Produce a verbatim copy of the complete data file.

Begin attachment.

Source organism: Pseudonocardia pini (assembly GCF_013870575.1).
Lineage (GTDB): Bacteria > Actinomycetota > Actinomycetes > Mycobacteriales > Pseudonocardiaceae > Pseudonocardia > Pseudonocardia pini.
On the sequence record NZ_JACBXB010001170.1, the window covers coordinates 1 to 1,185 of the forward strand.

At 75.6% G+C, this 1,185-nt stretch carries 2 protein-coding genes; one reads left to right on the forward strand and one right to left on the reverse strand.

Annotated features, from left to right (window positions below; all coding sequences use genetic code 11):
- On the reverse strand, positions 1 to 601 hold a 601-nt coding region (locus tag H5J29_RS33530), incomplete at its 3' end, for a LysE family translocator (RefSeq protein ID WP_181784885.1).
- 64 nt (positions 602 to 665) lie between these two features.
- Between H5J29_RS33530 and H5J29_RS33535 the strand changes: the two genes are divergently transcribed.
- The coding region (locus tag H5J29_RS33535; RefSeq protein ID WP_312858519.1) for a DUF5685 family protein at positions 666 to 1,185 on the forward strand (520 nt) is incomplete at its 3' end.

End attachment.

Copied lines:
Source organism: Pseudonocardia pini (assembly GCF_013870575.1).
Lineage (GTDB): Bacteria > Actinomycetota > Actinomycetes > Mycobacteriales > Pseudonocardiaceae > Pseudonocardia > Pseudonocardia pini.
On the sequence record NZ_JACBXB010001170.1, the window covers coordinates 1 to 1,185 of the forward strand.

At 75.6% G+C, this 1,185-nt stretch carries 2 protein-coding genes; one reads left to right on the forward strand and one right to left on the reverse strand.

Annotated features, from left to right (window positions below; all coding sequences use genetic code 11):
- On the reverse strand, positions 1 to 601 hold a 601-nt coding region (locus tag H5J29_RS33530), incomplete at its 3' end, for a LysE family translocator (RefSeq protein ID WP_181784885.1).
- 64 nt (positions 602 to 665) lie between these two features.
- Between H5J29_RS33530 and H5J29_RS33535 the strand changes: the two genes are divergently transcribed.
- The coding region (locus tag H5J29_RS33535; RefSeq protein ID WP_312858519.1) for a DUF5685 family protein at positions 666 to 1,185 on the forward strand (520 nt) is incomplete at its 3' end.